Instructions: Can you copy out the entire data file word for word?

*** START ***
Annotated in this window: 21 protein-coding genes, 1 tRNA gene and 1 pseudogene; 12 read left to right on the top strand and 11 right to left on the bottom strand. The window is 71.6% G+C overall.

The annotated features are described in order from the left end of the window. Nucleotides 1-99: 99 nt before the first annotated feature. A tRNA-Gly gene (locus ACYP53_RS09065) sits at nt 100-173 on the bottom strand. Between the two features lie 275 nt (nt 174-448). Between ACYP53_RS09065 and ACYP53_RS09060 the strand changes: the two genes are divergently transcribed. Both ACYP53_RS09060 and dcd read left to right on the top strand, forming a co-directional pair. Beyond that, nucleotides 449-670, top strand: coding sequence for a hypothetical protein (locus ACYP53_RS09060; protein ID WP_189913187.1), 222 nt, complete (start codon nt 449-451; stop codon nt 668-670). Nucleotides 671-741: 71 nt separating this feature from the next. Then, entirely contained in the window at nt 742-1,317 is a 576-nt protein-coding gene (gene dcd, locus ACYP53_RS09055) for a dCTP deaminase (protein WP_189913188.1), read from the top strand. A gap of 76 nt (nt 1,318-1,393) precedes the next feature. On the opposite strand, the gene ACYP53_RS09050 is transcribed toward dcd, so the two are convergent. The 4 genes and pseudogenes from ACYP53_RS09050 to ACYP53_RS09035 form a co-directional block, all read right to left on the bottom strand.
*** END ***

Annotated in this window: 21 protein-coding genes, 1 tRNA gene and 1 pseudogene; 12 read left to right on the top strand and 11 right to left on the bottom strand. The window is 71.6% G+C overall.

The annotated features are described in order from the left end of the window. Nucleotides 1-99: 99 nt before the first annotated feature. A tRNA-Gly gene (locus ACYP53_RS09065) sits at nt 100-173 on the bottom strand. Between the two features lie 275 nt (nt 174-448). Between ACYP53_RS09065 and ACYP53_RS09060 the strand changes: the two genes are divergently transcribed. Both ACYP53_RS09060 and dcd read left to right on the top strand, forming a co-directional pair. Beyond that, nucleotides 449-670, top strand: coding sequence for a hypothetical protein (locus ACYP53_RS09060; protein ID WP_189913187.1), 222 nt, complete (start codon nt 449-451; stop codon nt 668-670). Nucleotides 671-741: 71 nt separating this feature from the next. Then, entirely contained in the window at nt 742-1,317 is a 576-nt protein-coding gene (gene dcd, locus ACYP53_RS09055) for a dCTP deaminase (protein WP_189913188.1), read from the top strand. A gap of 76 nt (nt 1,318-1,393) precedes the next feature. On the opposite strand, the gene ACYP53_RS09050 is transcribed toward dcd, so the two are convergent. The 4 genes and pseudogenes from ACYP53_RS09050 to ACYP53_RS09035 form a co-directional block, all read right to left on the bottom strand.